My gym has a spa, so today I went in to find out about getting a facial. I guess it’s been a while since I’ve had one, because I was shocked at the prices. The basic facial is $85 and each add-on – and who doesn’t want add-ons? – is $39 extra. How can anyone sit back and relax and de-stress when they know how much this is costing?! There has to be a way to get the same or similar spa treatments for a fraction of the cost.
Cut the cost of spa facials – while using the same high-end products.
The “signature facial” (or “basic facial”) at my local spa runs $85. The spa claims that “routine facials help diminish fine lines and wrinkles, reduce sun damage and give your skin a youthful glow.” Sounds good to me! (Except for the price.) I interviewed an esthetician who said they use Epicuren products for the basic facial. Specifically, the cleanser, exfoliant, mask, toner and moisturizer. The Apricot Cream Cleanser runs $29 on the Epicuren site, the Extra Fine Citrus Facial Scrub is $34, the hydrating mask is $24, the Protein Mist Enzyme Toner is $35 and the Hydro Plus Moisturizer is $60. That’s a total of $182 worth of products that could undoubtedly be used for many facials!
But I wanted to get the price down much lower.
A Google search showed that buying these products directly from your local spa or from the site is the most expensive way to go. Buying them on Amazon, eBay or online beauty sites got the prices way, way down. For example, I found the Protein Mist Enzyme Toner for $24.29 from Amazon (free shipping with orders over $35) – that’s a savings of $10.71, which is almost 1/3 the price. On eBay, I found the Facial Scrub for $22 plus $2.94 shipping. That’s a savings of $5. The beauty site Zabiva offers the moisturizer for $39.79 plus $5.95 shipping for a total for $45.74, which is $14.26 cheaper than buying directly from Epicuren or the spa. With enough research, it would be easy to get all these products down to $100 total. Considering the basic facial runs $85 and these products can be used for many, many facials, that’s quite a savings.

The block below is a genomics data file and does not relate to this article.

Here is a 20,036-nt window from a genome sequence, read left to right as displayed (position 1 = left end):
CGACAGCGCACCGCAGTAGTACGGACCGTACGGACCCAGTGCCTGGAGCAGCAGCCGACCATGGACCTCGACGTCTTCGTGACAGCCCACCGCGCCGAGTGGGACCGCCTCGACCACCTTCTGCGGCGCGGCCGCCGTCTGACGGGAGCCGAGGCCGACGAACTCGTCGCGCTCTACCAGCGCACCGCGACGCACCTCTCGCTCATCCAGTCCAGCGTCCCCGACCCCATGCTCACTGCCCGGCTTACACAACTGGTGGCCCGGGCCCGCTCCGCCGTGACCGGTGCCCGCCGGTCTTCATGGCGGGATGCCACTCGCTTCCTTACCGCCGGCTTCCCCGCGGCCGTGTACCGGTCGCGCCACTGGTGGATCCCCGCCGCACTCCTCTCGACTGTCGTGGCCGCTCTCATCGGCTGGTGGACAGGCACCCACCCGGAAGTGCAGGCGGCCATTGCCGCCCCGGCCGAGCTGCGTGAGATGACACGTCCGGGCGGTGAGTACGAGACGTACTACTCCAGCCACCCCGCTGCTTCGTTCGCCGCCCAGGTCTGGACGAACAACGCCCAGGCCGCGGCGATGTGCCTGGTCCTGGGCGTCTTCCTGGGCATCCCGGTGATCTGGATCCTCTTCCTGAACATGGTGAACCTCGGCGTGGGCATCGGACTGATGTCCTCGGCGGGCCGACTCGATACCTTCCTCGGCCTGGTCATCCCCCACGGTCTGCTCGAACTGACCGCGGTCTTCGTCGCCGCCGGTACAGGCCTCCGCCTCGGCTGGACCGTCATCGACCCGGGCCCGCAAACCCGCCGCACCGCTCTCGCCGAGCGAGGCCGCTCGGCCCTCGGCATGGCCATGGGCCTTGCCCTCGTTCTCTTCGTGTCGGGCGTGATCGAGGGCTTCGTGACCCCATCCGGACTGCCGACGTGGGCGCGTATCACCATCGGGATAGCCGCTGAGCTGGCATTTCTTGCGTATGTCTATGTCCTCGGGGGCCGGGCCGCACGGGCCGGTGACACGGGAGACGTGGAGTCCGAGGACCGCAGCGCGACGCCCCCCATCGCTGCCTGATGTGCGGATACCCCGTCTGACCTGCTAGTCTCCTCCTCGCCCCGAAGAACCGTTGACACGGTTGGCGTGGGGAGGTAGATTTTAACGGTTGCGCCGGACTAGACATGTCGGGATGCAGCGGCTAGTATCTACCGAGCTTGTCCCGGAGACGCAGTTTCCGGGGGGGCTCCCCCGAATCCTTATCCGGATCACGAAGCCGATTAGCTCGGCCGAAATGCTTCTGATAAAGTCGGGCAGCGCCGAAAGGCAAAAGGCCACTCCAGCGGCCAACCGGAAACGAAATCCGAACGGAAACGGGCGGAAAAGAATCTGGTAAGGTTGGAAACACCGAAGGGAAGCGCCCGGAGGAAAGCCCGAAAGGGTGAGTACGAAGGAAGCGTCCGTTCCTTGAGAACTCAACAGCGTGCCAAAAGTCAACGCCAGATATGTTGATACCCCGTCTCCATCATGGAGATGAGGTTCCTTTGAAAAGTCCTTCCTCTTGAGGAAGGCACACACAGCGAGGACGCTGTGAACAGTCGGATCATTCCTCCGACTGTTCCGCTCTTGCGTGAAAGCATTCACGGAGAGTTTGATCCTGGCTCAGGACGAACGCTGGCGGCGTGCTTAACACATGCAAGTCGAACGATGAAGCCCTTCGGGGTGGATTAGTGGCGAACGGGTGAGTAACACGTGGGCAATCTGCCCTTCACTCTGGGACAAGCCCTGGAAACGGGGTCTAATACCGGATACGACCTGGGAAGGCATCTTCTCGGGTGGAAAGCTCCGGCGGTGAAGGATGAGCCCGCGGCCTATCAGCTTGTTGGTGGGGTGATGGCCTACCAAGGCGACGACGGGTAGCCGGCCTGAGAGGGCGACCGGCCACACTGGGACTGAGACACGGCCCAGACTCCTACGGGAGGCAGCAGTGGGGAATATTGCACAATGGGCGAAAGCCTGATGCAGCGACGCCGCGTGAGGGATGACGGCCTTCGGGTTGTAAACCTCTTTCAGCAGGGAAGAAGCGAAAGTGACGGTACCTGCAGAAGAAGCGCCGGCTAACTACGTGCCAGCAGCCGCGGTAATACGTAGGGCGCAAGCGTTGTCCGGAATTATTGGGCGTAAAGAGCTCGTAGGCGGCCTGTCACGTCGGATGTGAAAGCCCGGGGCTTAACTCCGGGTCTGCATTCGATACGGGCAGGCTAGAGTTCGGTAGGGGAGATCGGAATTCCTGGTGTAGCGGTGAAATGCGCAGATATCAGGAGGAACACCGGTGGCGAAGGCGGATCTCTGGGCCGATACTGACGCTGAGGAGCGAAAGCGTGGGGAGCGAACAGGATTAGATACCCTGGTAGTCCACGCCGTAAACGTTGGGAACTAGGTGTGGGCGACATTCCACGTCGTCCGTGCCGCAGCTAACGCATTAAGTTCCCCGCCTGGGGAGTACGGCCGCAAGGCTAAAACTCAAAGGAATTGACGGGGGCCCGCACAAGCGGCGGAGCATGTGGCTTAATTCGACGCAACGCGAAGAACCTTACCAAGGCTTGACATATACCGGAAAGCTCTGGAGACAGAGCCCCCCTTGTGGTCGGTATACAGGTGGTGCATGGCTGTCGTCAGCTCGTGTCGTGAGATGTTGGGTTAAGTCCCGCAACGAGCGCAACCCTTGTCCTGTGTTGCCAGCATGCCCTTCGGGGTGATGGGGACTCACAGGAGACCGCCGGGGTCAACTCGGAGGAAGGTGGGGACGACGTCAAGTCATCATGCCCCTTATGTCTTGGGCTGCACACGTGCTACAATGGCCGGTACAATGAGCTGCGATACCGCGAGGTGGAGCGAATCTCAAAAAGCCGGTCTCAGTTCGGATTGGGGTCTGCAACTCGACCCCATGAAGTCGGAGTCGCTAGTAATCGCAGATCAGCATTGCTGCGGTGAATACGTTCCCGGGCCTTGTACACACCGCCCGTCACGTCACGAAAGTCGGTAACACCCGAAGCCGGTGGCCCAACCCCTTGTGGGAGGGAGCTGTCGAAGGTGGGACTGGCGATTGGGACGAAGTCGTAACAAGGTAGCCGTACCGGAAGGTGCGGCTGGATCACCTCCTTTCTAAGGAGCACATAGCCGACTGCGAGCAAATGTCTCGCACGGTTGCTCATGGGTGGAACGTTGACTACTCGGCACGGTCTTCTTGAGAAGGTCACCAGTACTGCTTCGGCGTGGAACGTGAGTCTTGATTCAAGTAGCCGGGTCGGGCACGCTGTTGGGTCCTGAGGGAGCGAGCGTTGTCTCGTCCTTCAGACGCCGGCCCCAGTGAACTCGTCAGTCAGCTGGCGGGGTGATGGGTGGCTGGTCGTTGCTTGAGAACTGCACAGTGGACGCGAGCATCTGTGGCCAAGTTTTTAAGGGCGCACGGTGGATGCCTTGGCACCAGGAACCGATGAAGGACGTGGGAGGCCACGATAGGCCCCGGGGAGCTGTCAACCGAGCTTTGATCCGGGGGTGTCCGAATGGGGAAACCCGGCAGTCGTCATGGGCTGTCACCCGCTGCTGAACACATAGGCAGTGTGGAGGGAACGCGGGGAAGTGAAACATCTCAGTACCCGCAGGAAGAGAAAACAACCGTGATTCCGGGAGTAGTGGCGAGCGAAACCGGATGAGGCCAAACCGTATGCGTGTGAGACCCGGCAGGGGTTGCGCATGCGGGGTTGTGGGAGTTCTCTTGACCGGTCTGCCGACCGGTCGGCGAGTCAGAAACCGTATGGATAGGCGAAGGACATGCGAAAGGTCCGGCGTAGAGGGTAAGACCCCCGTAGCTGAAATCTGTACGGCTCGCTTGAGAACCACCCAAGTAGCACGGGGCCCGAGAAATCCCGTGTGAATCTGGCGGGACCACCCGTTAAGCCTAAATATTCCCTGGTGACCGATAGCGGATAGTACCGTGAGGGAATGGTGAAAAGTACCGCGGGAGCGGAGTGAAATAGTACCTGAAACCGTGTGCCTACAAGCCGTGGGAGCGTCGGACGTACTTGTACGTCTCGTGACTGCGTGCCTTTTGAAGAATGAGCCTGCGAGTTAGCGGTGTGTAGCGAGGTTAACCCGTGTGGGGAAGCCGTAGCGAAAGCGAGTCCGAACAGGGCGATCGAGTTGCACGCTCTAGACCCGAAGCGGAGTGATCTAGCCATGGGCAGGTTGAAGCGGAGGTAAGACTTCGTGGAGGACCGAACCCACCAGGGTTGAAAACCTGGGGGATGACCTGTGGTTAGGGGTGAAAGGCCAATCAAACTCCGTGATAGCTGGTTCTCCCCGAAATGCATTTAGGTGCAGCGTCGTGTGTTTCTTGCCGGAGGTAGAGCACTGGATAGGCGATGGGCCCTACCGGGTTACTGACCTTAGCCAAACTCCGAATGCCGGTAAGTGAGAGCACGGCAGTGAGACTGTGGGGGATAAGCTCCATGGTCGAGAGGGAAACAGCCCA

But what about the add-ons?
I grilled the esthetician about what products were used in the add-ons. The $39 Four Layer Facelift Treatment which claims to “lighten, brighten and hydrate” is achieved with Image Skincare’s Vital C masque and serum. The spa sells the masque serum for $54 (for 1.7 ounces!) but I found it for as low at $27.65 (not including shipping) at Skinsolutionstore.com. The masque was also overpriced at the spa compared to online web searches.
The spa’s $39 Peptide Treatment add-on claims to “calm sensitive and mature skin” with an anti-inflammatory “gentle exfoliation for a glowing complexion.” The products they use for this treatment are Image Skincare’s Ormedic Balancing Antioxidant Serum and Balancing Gel Masque. The spa sells the serum for $44 and the masque for $34. But on Amazon, I was able to find the serum for $20.99 and the masque 22.99 (buy both and get free shipping). That’s a savings of $43.98.
So what’s the bottom line?
With a little research, you can buy the same high-end salon products for a fraction of the cost (on average about 30% off or greater) and duplicate spa facial treatments at home for a significant savings. Just thinking about all that money you’ll be saving is de-stressfying! So while the relaxing atmosphere of the spa is a great selling point and a wonderful “sometimes treat” – you may find yourself asking whether regular spa facials are really worth it.
What are your favorite facial treatments?